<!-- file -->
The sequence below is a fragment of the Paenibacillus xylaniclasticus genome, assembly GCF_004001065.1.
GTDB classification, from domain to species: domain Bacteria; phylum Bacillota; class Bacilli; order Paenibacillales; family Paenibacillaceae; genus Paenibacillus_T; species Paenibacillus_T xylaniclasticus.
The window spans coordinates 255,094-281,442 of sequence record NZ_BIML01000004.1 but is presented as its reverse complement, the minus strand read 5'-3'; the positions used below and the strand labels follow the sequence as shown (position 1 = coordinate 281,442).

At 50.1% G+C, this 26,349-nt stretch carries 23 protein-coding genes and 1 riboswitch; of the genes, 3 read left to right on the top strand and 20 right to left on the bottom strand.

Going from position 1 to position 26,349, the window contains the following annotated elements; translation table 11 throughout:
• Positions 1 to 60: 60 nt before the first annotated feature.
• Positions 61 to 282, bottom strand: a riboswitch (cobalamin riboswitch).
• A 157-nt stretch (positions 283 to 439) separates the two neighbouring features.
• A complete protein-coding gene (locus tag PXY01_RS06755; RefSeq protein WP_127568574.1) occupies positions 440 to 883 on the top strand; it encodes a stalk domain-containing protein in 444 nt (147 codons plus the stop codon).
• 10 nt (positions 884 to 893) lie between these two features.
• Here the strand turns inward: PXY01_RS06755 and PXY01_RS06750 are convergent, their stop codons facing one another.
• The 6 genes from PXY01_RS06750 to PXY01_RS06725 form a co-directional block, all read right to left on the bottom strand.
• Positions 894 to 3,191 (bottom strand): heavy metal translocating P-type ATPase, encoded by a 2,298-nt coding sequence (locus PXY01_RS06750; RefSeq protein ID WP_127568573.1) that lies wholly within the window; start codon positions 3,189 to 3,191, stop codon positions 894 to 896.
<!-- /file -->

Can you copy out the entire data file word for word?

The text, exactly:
The sequence below is a fragment of the Paenibacillus xylaniclasticus genome, assembly GCF_004001065.1.
GTDB classification, from domain to species: domain Bacteria; phylum Bacillota; class Bacilli; order Paenibacillales; family Paenibacillaceae; genus Paenibacillus_T; species Paenibacillus_T xylaniclasticus.
The window spans coordinates 255,094-281,442 of sequence record NZ_BIML01000004.1 but is presented as its reverse complement, the minus strand read 5'-3'; the positions used below and the strand labels follow the sequence as shown (position 1 = coordinate 281,442).

At 50.1% G+C, this 26,349-nt stretch carries 23 protein-coding genes and 1 riboswitch; of the genes, 3 read left to right on the top strand and 20 right to left on the bottom strand.

Going from position 1 to position 26,349, the window contains the following annotated elements; translation table 11 throughout:
• Positions 1 to 60: 60 nt before the first annotated feature.
• Positions 61 to 282, bottom strand: a riboswitch (cobalamin riboswitch).
• A 157-nt stretch (positions 283 to 439) separates the two neighbouring features.
• A complete protein-coding gene (locus tag PXY01_RS06755; RefSeq protein WP_127568574.1) occupies positions 440 to 883 on the top strand; it encodes a stalk domain-containing protein in 444 nt (147 codons plus the stop codon).
• 10 nt (positions 884 to 893) lie between these two features.
• Here the strand turns inward: PXY01_RS06755 and PXY01_RS06750 are convergent, their stop codons facing one another.
• The 6 genes from PXY01_RS06750 to PXY01_RS06725 form a co-directional block, all read right to left on the bottom strand.
• Positions 894 to 3,191 (bottom strand): heavy metal translocating P-type ATPase, encoded by a 2,298-nt coding sequence (locus PXY01_RS06750; RefSeq protein ID WP_127568573.1) that lies wholly within the window; start codon positions 3,189 to 3,191, stop codon positions 894 to 896.